If UK voters opt to leave the EU, the Government — supported by the likes of British Airways and EasyJet — would likely seek to retain access to Europe’s single aviation market. But rolling over those provisions may not be straightforward, and some predict hikes in fares of up to 30%, writes Lewis Crofts, chief correspondent at media organisation, Mlex.
Prime Minister David Cameron said in October that leaving the EU would increase airfares. Economics consultancy Oxera puts the figure at between 15 and 30%. The question is whether the UK could replicate – after a ‘Brexit’ – the benefits of Europe’s drive to liberalise the sector. The solution would be relatively straightforward. Achieving it might not be.
“The shape of the UK aviation sector post-Brexit will be determined by the ability and willingness of the UK Government to retain access to the EU aviation market, or to build new relationships with non EU countries, to protect passengers and businesses alike,” law firm Eversheds stated in a research note.
What does aviation liberalisation mean? For most people, it’s the emergence of low-cost carriers including Ryanair and EasyJet, and flights for €20 ($23) to sunny resorts.
But in regulatory terms it means any airline owned by nationals in one EU country can operate within the bloc without curbs on prices, frequency or capacity. An InterVISTAS study in 2006 found that in four years after liberalisation air traffic doubled.
According to the International Civil Aviation Organization, promotional fares in the EU dropped by 30% between 1992 and 2000 in the wake of liberalisation.
Leaving the EU doesn’t immediately close Europe’s open skies to the UK. Norway is outside the EU but has access to the single market by signing up to the European Common Aviation Area, or ECAA.
Airlines have warned that holidays will be more difficult and that ticket prices will go up if the UK leaves the union following the referendum. But ‘Leave’ campaigners stress it would be in the interests of both the UK and the EU’s remaining members for British airspace and airports to remain inside the single market.
If the UK signed up to the ECAA as an independent country and not via its EU membership – in the same vein as Norway – this could be achieved. It would require the UK applying EU laws on aviation: air traffic laws, safety guarantees, airport regulation, for example.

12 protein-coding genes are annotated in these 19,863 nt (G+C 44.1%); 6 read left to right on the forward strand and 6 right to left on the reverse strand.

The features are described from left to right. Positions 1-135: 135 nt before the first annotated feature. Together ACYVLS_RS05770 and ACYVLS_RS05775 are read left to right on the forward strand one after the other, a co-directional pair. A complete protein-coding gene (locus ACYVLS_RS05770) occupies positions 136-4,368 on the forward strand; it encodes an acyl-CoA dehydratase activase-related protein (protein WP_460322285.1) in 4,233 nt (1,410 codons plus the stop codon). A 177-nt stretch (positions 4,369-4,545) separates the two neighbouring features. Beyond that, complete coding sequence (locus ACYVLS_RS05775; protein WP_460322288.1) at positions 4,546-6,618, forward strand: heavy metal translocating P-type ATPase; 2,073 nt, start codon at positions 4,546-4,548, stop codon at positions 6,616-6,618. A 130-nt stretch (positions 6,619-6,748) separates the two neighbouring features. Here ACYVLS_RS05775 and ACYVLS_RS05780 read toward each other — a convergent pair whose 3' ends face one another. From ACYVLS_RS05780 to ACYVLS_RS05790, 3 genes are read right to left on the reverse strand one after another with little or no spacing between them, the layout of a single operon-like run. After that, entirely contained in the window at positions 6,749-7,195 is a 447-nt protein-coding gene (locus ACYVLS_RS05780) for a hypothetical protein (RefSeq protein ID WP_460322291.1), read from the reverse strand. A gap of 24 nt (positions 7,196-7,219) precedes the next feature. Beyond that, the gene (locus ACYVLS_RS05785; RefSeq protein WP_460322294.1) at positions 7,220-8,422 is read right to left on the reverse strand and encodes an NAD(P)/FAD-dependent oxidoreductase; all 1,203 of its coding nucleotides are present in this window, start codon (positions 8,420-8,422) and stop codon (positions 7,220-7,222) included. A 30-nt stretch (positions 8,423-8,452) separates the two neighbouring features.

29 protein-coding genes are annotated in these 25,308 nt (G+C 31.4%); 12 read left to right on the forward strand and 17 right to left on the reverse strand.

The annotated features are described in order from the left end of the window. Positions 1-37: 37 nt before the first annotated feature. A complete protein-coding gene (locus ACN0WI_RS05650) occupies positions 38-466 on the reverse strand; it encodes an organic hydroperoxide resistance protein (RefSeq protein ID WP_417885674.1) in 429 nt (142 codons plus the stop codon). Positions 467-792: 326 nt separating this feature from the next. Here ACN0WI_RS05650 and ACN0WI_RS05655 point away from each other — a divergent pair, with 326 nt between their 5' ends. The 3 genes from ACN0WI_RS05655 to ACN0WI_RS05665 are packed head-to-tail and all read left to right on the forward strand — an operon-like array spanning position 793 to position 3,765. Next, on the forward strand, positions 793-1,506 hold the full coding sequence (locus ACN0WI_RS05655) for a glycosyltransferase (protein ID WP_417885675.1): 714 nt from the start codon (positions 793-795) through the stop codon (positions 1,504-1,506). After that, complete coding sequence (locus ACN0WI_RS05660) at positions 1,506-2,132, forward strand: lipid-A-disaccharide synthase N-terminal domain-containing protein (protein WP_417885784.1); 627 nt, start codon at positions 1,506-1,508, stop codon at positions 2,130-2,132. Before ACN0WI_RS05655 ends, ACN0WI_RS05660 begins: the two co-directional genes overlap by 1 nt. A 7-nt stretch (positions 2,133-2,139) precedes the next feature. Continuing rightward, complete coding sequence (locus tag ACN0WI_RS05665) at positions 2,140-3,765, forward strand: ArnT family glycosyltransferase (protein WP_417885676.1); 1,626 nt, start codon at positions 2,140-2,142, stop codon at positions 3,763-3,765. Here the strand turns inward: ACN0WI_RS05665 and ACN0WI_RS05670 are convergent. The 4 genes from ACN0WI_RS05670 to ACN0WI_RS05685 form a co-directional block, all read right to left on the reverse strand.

But given these laws are already part and parcel of Britain’s regulatory landscape, without much contention, there is little to suggest this would be a problem.
The path to signing may not be that simple, however. In the fractious post-Brexit climate, some other ECAA signatories might be reluctant to grant the UK – with its massive hubs and major carriers such as EasyJet and British Airways – continued access on the same terms.
Some speculate that rival hubs in Amsterdam, Paris or Frankfurt will be unwilling to do Heathrow any favours.
Still, signing up to the ECAA would be the quickest and simplest solution for the UK government. All other options involve a web of bilateral deals that would be complicated to negotiate and undesirable to pursue.
Other areas of law also apply to the EU’s aviation sector, notably competition rules and state aid provisions. It’s unclear what status they will hold under a Brexit scenario; nevertheless, the UK would be unlikely to deviate significantly from their present substance.
Opening US skies
Given the UK’s economic and geographic position, it will have a particular interest in ensuring air traffic with the US isn’t disrupted by a Brexit.
Currently, the EU-US Open Skies agreement governs this relationship, allowing US carriers to fly to European destinations and vice versa. It’s crucial to the functioning of global airlines alliances such as Oneworld and SkyTeam.
Leaving the EU, the UK would drop out of that accord. It could seek to remain under its terms through its formal ties to the EU as Norway does, or take the trickier option of negotiating a new bilateral deal with the US.
The EU is also pursuing agreements with other non-European countries to facilitate air travel. Yesterday 9th June), transport ministers from across the bloc approved the start of such negotiations with Southeast Asian nations, Turkey, Qatar and the United Arab Emirates.
Outside the EU, the UK wouldn’t benefit from these arrangements and would have to negotiate its own separate bilateral terms. Following Norway’s lead and signing up to the ECAA is clearly the UK’s best option post Brexit.
In other industries, Leave campaigners have turned their back on the Norwegian option, saying it entails too many obligations toward EU law and EU standards. But there seems to be little appetite to shun those regulations in the aviation sector. So Norway could, in this area, provide the solution.